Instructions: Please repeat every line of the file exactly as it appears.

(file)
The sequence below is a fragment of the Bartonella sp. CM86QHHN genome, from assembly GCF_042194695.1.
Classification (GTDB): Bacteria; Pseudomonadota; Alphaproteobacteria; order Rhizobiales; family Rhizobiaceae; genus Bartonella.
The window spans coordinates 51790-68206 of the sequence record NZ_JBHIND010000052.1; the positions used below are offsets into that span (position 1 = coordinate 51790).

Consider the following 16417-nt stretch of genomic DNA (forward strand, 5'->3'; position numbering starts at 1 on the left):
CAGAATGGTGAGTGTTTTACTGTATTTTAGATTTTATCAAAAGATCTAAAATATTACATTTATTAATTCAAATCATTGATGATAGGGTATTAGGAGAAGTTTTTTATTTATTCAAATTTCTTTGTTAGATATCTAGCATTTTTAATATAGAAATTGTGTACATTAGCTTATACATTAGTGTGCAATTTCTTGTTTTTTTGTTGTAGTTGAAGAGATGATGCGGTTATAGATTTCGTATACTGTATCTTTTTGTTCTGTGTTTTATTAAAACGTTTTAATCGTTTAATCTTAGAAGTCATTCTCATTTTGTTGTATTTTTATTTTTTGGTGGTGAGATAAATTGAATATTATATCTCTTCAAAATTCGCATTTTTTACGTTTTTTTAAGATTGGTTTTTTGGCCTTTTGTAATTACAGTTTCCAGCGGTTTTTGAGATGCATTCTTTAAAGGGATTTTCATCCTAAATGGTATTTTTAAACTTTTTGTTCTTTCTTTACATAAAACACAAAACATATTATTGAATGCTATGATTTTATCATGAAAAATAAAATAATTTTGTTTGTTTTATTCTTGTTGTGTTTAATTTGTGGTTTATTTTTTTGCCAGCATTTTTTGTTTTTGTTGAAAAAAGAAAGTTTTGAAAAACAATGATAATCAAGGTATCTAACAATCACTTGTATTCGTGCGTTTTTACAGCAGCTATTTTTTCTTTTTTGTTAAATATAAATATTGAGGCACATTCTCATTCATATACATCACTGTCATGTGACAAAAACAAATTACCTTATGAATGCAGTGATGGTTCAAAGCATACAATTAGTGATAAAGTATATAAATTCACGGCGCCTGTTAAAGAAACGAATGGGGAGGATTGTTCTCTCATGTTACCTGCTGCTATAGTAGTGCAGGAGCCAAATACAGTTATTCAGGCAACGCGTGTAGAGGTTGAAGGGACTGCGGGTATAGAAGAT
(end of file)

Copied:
The sequence below is a fragment of the Bartonella sp. CM86QHHN genome, from assembly GCF_042194695.1.
Classification (GTDB): Bacteria; Pseudomonadota; Alphaproteobacteria; order Rhizobiales; family Rhizobiaceae; genus Bartonella.
The window spans coordinates 51790-68206 of the sequence record NZ_JBHIND010000052.1; the positions used below are offsets into that span (position 1 = coordinate 51790).

Consider the following 16417-nt stretch of genomic DNA (forward strand, 5'->3'; position numbering starts at 1 on the left):
CAGAATGGTGAGTGTTTTACTGTATTTTAGATTTTATCAAAAGATCTAAAATATTACATTTATTAATTCAAATCATTGATGATAGGGTATTAGGAGAAGTTTTTTATTTATTCAAATTTCTTTGTTAGATATCTAGCATTTTTAATATAGAAATTGTGTACATTAGCTTATACATTAGTGTGCAATTTCTTGTTTTTTTGTTGTAGTTGAAGAGATGATGCGGTTATAGATTTCGTATACTGTATCTTTTTGTTCTGTGTTTTATTAAAACGTTTTAATCGTTTAATCTTAGAAGTCATTCTCATTTTGTTGTATTTTTATTTTTTGGTGGTGAGATAAATTGAATATTATATCTCTTCAAAATTCGCATTTTTTACGTTTTTTTAAGATTGGTTTTTTGGCCTTTTGTAATTACAGTTTCCAGCGGTTTTTGAGATGCATTCTTTAAAGGGATTTTCATCCTAAATGGTATTTTTAAACTTTTTGTTCTTTCTTTACATAAAACACAAAACATATTATTGAATGCTATGATTTTATCATGAAAAATAAAATAATTTTGTTTGTTTTATTCTTGTTGTGTTTAATTTGTGGTTTATTTTTTTGCCAGCATTTTTTGTTTTTGTTGAAAAAAGAAAGTTTTGAAAAACAATGATAATCAAGGTATCTAACAATCACTTGTATTCGTGCGTTTTTACAGCAGCTATTTTTTCTTTTTTGTTAAATATAAATATTGAGGCACATTCTCATTCATATACATCACTGTCATGTGACAAAAACAAATTACCTTATGAATGCAGTGATGGTTCAAAGCATACAATTAGTGATAAAGTATATAAATTCACGGCGCCTGTTAAAGAAACGAATGGGGAGGATTGTTCTCTCATGTTACCTGCTGCTATAGTAGTGCAGGAGCCAAATACAGTTATTCAGGCAACGCGTGTAGAGGTTGAAGGGACTGCGGGTATAGAAGAT